Star performers

I am pleasantly surprised with the vast array of books that are now available to our RA library. Never knew they own that many books.

I’ve read parts of this interesting book: 201 Ways to Turn Any Employee Into a Star Performer by Casey Fitts Hawley

Some stuffs that I get out of the book (things that I can relate to).

Casey suggested that companies should have a (long term) development plan for employees. However there are some factors (myth) why business might shy away from this

  • Once developed, the employee will leave. Casey says, the good ones will leave anyway. But if possible moves this person to another role/position IN the company.
  • Development takes a lot of time from the manager. Casey says managers will spend a lot of time in fixing the problems anyway if there’s little development taking place. It’s better to spend time in positive management tasks she argues.
Some of the problems of great employees:
  • Move out to another job opportunity faster (higher turnover rate)
  • Burn out more easily
Managing Great Employees’ Turnover

Spending time and attention to your great employees will have better ROI than spending time with the problematic ones. The cost of losing great employees is astronomical. It’s a highly likely that your great employees are being constantly approached by headhunters, family, friends etc for job opportunities.

Nicholas Stern says:

Create a culture of exclusivity so people will see working for a competitor as a step down.
Managing Great Employees’ Burnout

Great employees are dependable and high performing, they continue to push and push to meet the goals set for them and their own goals. But often they do this at a cost of their personal life and health.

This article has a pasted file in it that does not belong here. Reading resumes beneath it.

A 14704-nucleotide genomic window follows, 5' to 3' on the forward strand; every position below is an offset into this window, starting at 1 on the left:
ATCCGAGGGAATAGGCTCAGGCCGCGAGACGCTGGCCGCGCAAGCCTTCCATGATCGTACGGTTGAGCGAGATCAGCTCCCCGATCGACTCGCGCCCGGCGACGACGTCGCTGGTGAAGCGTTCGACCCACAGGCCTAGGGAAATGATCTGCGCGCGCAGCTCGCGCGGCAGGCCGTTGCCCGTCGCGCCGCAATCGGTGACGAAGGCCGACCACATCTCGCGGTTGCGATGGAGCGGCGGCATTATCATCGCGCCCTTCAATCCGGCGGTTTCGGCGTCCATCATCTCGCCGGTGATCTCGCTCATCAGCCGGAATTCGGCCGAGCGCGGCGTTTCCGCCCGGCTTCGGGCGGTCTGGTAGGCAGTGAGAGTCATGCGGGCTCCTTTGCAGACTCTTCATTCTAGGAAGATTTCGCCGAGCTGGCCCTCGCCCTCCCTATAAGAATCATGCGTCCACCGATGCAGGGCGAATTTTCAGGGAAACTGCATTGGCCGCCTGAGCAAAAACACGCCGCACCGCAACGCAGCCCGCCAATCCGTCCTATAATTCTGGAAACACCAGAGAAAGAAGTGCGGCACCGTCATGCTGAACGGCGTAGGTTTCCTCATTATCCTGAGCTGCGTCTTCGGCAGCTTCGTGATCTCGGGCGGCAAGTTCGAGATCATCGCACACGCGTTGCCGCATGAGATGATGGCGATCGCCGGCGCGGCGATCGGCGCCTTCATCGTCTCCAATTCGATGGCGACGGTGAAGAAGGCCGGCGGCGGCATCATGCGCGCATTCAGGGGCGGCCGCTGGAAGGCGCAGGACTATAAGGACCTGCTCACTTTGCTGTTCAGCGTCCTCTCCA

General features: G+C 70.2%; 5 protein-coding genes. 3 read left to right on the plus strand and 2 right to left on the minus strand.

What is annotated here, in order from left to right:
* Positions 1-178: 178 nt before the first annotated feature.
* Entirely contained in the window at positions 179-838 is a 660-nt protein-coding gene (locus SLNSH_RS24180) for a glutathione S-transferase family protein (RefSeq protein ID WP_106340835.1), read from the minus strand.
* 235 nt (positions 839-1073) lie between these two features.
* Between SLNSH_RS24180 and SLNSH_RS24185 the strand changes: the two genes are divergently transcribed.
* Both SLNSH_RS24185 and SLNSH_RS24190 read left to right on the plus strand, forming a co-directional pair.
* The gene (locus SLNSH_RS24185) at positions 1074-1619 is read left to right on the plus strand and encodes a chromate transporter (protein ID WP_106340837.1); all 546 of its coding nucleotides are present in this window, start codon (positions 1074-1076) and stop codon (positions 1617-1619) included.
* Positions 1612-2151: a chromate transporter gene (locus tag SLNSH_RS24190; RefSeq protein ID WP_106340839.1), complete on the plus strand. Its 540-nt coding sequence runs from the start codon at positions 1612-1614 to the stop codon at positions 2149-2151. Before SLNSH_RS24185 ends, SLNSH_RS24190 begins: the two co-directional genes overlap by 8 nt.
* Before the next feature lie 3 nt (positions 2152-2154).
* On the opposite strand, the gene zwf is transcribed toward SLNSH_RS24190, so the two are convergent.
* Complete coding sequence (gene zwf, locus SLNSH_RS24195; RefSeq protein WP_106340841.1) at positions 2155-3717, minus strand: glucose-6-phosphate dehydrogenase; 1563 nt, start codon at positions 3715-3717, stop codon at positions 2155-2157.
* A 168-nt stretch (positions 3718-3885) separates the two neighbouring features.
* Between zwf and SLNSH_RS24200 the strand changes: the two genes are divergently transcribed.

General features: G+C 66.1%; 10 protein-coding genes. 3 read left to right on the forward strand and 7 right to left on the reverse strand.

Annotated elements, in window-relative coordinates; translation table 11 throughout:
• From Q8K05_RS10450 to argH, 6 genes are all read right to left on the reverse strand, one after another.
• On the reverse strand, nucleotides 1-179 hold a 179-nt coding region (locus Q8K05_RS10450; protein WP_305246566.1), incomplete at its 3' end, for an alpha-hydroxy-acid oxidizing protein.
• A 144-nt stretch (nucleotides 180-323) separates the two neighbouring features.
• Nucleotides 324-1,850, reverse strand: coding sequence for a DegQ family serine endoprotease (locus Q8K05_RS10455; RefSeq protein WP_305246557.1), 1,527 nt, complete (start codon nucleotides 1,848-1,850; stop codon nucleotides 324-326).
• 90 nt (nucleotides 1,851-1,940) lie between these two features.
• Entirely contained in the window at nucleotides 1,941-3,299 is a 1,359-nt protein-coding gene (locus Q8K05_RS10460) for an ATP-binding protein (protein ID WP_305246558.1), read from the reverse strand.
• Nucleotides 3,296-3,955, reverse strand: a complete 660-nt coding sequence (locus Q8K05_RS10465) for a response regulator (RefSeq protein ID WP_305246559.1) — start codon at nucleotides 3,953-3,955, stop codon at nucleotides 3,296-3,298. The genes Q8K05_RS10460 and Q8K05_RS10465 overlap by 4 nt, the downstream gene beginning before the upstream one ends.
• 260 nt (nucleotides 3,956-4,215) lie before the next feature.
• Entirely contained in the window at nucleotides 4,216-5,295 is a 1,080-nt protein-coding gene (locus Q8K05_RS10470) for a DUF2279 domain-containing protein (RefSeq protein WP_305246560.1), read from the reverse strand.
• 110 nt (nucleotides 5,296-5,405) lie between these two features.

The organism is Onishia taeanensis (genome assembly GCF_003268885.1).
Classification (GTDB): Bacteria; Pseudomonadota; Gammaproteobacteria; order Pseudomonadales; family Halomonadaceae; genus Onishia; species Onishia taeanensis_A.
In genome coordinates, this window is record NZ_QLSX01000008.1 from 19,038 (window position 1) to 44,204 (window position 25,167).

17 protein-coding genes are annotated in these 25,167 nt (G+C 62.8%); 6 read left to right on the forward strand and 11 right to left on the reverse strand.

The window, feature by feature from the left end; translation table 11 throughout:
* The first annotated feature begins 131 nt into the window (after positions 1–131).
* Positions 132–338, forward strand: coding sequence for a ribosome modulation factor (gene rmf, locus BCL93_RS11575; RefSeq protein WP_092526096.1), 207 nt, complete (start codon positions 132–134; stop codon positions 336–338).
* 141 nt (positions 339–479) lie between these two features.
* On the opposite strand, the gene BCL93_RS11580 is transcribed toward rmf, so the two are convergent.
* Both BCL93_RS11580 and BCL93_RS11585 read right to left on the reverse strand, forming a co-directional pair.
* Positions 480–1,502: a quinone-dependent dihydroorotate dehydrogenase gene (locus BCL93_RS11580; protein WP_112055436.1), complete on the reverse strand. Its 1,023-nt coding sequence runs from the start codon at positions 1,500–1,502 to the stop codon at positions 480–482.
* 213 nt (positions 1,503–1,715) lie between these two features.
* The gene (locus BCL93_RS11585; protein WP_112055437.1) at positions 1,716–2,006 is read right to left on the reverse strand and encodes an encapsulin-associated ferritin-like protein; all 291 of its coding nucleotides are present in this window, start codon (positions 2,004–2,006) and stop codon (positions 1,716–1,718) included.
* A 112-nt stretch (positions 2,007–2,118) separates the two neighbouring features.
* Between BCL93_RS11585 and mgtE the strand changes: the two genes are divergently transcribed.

By the end of the year, the burn out employees will look for another position since a failure (incompentence, which might occur due to their burnout) or a half hearted effort is just not good enough for them. The problem with these star performers is sometimes they can’t bring themselves to cut back or ask help from management, hence starting afresh elsewhere is more tempting proposition.

Possible remedies:

  • Ask the great employees to think balance first, make it their responsibility to achieve this balance. Ensure employees that you are committed for them to achieve this balance. Recognize them as total person not just an employee.
  • Offer self improvement opportunities, these people are usually life long learners, they will be frustrated if they are not given opportunities to learn.
  • Offer variety or even job rotation if possible.
  • Simply ask them to design their ideal job and learn from the answer. You might be surprised of the mismatch between management perceptions and employees perceptions of what constitute ideal.
To sum up:

Invest in the great employees will offer the greatest payback in productivity, innovation and contributions.